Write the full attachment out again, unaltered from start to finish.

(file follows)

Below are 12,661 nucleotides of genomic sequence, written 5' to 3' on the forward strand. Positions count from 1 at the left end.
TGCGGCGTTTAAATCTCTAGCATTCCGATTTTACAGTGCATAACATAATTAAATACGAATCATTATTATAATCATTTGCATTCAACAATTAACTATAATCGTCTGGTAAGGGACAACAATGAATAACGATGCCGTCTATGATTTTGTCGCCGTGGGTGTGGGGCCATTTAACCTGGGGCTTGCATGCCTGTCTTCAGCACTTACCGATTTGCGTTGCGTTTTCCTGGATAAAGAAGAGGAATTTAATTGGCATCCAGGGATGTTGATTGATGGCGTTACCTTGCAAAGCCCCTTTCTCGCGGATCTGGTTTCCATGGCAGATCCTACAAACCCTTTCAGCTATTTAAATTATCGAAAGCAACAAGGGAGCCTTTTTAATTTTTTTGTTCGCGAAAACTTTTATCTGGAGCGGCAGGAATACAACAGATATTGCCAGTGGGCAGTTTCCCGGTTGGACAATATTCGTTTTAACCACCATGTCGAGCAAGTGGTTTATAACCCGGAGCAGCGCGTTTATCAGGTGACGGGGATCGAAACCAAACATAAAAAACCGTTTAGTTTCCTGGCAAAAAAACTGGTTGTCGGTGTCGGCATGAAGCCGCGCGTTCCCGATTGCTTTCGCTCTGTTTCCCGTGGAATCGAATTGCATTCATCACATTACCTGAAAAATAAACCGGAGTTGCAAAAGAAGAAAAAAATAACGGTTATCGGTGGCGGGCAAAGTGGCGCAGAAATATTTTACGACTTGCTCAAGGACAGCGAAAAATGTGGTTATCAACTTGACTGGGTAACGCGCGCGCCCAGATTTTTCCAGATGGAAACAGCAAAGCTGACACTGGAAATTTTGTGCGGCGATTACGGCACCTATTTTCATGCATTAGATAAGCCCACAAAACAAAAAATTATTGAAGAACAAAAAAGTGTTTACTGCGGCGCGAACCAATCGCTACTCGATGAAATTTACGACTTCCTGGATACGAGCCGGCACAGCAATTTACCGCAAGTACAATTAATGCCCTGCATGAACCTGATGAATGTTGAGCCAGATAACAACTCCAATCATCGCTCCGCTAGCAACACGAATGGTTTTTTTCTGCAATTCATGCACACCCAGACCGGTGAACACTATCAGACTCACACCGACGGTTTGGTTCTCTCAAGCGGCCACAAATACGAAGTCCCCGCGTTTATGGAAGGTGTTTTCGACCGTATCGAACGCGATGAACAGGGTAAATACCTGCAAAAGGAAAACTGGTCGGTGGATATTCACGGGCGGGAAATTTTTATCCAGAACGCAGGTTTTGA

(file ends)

Below are 12,661 nucleotides of genomic sequence, written 5' to 3' on the forward strand. Positions count from 1 at the left end.
TGCGGCGTTTAAATCTCTAGCATTCCGATTTTACAGTGCATAACATAATTAAATACGAATCATTATTATAATCATTTGCATTCAACAATTAACTATAATCGTCTGGTAAGGGACAACAATGAATAACGATGCCGTCTATGATTTTGTCGCCGTGGGTGTGGGGCCATTTAACCTGGGGCTTGCATGCCTGTCTTCAGCACTTACCGATTTGCGTTGCGTTTTCCTGGATAAAGAAGAGGAATTTAATTGGCATCCAGGGATGTTGATTGATGGCGTTACCTTGCAAAGCCCCTTTCTCGCGGATCTGGTTTCCATGGCAGATCCTACAAACCCTTTCAGCTATTTAAATTATCGAAAGCAACAAGGGAGCCTTTTTAATTTTTTTGTTCGCGAAAACTTTTATCTGGAGCGGCAGGAATACAACAGATATTGCCAGTGGGCAGTTTCCCGGTTGGACAATATTCGTTTTAACCACCATGTCGAGCAAGTGGTTTATAACCCGGAGCAGCGCGTTTATCAGGTGACGGGGATCGAAACCAAACATAAAAAACCGTTTAGTTTCCTGGCAAAAAAACTGGTTGTCGGTGTCGGCATGAAGCCGCGCGTTCCCGATTGCTTTCGCTCTGTTTCCCGTGGAATCGAATTGCATTCATCACATTACCTGAAAAATAAACCGGAGTTGCAAAAGAAGAAAAAAATAACGGTTATCGGTGGCGGGCAAAGTGGCGCAGAAATATTTTACGACTTGCTCAAGGACAGCGAAAAATGTGGTTATCAACTTGACTGGGTAACGCGCGCGCCCAGATTTTTCCAGATGGAAACAGCAAAGCTGACACTGGAAATTTTGTGCGGCGATTACGGCACCTATTTTCATGCATTAGATAAGCCCACAAAACAAAAAATTATTGAAGAACAAAAAAGTGTTTACTGCGGCGCGAACCAATCGCTACTCGATGAAATTTACGACTTCCTGGATACGAGCCGGCACAGCAATTTACCGCAAGTACAATTAATGCCCTGCATGAACCTGATGAATGTTGAGCCAGATAACAACTCCAATCATCGCTCCGCTAGCAACACGAATGGTTTTTTTCTGCAATTCATGCACACCCAGACCGGTGAACACTATCAGACTCACACCGACGGTTTGGTTCTCTCAAGCGGCCACAAATACGAAGTCCCCGCGTTTATGGAAGGTGTTTTCGACCGTATCGAACGCGATGAACAGGGTAAATACCTGCAAAAGGAAAACTGGTCGGTGGATATTCACGGGCGGGAAATTTTTATCCAGAACGCAGGTTTTGA